Originally Posted by mcdevin1970
I definitely understand that I am right up against my budget with my expenses and do understand that the money I make from part time work will essentially be my discretionary spending money i.e. entertainment, emergencies, car repairs, house repairs, lawn maintenance, toiletries etc. For me though, that's the idea, I don't mind working for $1000 to $1500 a month at a low stress part time job that provides me with my spending allowance.
The thing is that emergencies, car and house repairs, lawn maintenance, basic toiletries aren't really discretionary in most instances. There may be some that can be deferred if relatively minor.
I am actually big into budgeting and keeping track of spending. I used to be big into budgeting, but I did it in a pie in the sky kind of way. That is I would record spending that was saying I was spending $X on something and had been for a long time. Then I would budget for 80% of it with no real plan of how to reduce that expense by 20%. So, of course, it didn't actually get reduced. I always was going over budget, largely because my budget wasn't realistic to how I wanted to actually live my life. I did this a lot with groceries, for example. I always theoretically wanted it to be less, but didn't actually want to make many of the changes to make it less.
In your case, I don't know if these numbers you area giving are realistic or not given your past spending. I think you need to go through (if you haven't) your actual spending and then make any adjustments based upon when you don't have kids that you are supporting.
I use the program YNAB to track spending and budgeting and it has been invaluable to me if you don't already have something to help you with those things.
I also don't think it is very helpful to do a budget based upon these things come out of pension and these things come out of part-time income. What some YNAB people do, however, is to set up their budget based upon priority rather than item categories. That is they budget first for things that have to be spent and then what is left over goes to discretionary.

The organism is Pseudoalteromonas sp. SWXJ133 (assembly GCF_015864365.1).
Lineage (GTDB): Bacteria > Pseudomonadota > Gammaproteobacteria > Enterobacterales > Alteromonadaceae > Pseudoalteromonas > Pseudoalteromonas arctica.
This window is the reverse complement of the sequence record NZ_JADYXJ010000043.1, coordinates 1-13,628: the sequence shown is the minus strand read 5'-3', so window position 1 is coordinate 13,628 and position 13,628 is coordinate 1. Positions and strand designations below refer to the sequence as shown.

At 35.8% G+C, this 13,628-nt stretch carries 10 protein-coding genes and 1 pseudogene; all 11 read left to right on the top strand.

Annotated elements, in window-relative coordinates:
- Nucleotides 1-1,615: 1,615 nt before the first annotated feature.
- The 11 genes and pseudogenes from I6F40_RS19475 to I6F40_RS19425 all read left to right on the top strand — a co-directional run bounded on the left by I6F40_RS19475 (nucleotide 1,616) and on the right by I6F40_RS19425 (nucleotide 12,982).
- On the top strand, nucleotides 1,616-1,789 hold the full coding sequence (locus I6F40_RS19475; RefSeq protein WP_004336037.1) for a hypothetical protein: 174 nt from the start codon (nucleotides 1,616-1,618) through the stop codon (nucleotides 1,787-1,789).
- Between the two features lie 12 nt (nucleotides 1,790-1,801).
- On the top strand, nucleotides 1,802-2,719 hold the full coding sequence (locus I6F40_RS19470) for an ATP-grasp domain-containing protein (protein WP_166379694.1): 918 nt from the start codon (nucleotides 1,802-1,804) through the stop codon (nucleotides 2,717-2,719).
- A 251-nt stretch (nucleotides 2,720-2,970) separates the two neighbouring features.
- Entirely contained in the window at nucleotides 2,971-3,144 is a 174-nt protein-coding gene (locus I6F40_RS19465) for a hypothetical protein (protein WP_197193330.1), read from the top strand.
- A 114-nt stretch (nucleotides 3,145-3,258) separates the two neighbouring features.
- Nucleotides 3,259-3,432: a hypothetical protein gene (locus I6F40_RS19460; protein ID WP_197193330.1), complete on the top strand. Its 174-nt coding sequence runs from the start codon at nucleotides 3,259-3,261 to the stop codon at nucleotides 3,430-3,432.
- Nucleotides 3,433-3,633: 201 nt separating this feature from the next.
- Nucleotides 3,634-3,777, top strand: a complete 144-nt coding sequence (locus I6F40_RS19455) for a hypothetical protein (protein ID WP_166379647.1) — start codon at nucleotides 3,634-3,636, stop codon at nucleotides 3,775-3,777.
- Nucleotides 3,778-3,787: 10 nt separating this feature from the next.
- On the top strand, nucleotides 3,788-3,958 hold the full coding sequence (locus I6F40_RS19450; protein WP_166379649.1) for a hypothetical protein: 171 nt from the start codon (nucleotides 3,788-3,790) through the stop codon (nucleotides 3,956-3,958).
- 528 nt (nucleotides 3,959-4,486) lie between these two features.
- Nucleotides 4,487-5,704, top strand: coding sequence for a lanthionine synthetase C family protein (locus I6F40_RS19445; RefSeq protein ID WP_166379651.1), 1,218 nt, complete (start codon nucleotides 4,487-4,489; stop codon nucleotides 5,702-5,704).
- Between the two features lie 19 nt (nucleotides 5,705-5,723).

In your case the reason for this is that part-time income is much more instable and can fluctuate greatly. I semi-retired 3 years ago and it has been great but it is very hard to project specific income at a specific time. And, if you need a car repair, then the repair doesn't really care that you are between part-time jobs.
So, I think you need to first figure all
your desired spending. Assuming that amount is enough to be covered by pensions and part-time work realistically expected then that's all good. If it isn't enough then start seeing what you could cut.
Then, go through all that spending (this should include spending for things that go wrong or long term capital expenditures), and figure out what you could cut if you had a long-term time when you were between part-time jobs. If you can't cut to make it at least for a time without a part-time job then I think you have to be cautious.